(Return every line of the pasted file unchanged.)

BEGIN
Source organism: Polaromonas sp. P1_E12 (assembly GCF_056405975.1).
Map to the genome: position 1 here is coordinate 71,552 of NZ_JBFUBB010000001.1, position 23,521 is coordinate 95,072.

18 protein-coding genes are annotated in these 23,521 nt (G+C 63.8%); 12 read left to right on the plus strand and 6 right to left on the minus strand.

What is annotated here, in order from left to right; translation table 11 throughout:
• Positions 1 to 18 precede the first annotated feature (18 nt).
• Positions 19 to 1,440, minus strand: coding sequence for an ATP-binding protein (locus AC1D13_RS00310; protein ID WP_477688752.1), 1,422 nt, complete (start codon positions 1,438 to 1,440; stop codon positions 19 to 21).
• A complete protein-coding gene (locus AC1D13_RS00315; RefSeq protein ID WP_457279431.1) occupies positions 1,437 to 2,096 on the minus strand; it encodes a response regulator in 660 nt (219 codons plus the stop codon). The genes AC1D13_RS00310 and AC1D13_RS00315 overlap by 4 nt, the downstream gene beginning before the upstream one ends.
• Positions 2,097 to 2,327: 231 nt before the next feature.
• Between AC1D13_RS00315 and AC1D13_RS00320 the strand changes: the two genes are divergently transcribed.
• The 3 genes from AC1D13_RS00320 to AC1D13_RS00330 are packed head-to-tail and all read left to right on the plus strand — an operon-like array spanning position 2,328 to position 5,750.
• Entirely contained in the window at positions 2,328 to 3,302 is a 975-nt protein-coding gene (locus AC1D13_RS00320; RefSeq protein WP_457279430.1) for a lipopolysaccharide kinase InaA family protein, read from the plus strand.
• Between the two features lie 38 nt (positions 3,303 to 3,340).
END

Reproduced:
Source organism: Polaromonas sp. P1_E12 (assembly GCF_056405975.1).
Map to the genome: position 1 here is coordinate 71,552 of NZ_JBFUBB010000001.1, position 23,521 is coordinate 95,072.

18 protein-coding genes are annotated in these 23,521 nt (G+C 63.8%); 12 read left to right on the plus strand and 6 right to left on the minus strand.

What is annotated here, in order from left to right; translation table 11 throughout:
• Positions 1 to 18 precede the first annotated feature (18 nt).
• Positions 19 to 1,440, minus strand: coding sequence for an ATP-binding protein (locus AC1D13_RS00310; protein ID WP_477688752.1), 1,422 nt, complete (start codon positions 1,438 to 1,440; stop codon positions 19 to 21).
• A complete protein-coding gene (locus AC1D13_RS00315; RefSeq protein ID WP_457279431.1) occupies positions 1,437 to 2,096 on the minus strand; it encodes a response regulator in 660 nt (219 codons plus the stop codon). The genes AC1D13_RS00310 and AC1D13_RS00315 overlap by 4 nt, the downstream gene beginning before the upstream one ends.
• Positions 2,097 to 2,327: 231 nt before the next feature.
• Between AC1D13_RS00315 and AC1D13_RS00320 the strand changes: the two genes are divergently transcribed.
• The 3 genes from AC1D13_RS00320 to AC1D13_RS00330 are packed head-to-tail and all read left to right on the plus strand — an operon-like array spanning position 2,328 to position 5,750.
• Entirely contained in the window at positions 2,328 to 3,302 is a 975-nt protein-coding gene (locus AC1D13_RS00320; RefSeq protein WP_457279430.1) for a lipopolysaccharide kinase InaA family protein, read from the plus strand.
• Between the two features lie 38 nt (positions 3,303 to 3,340).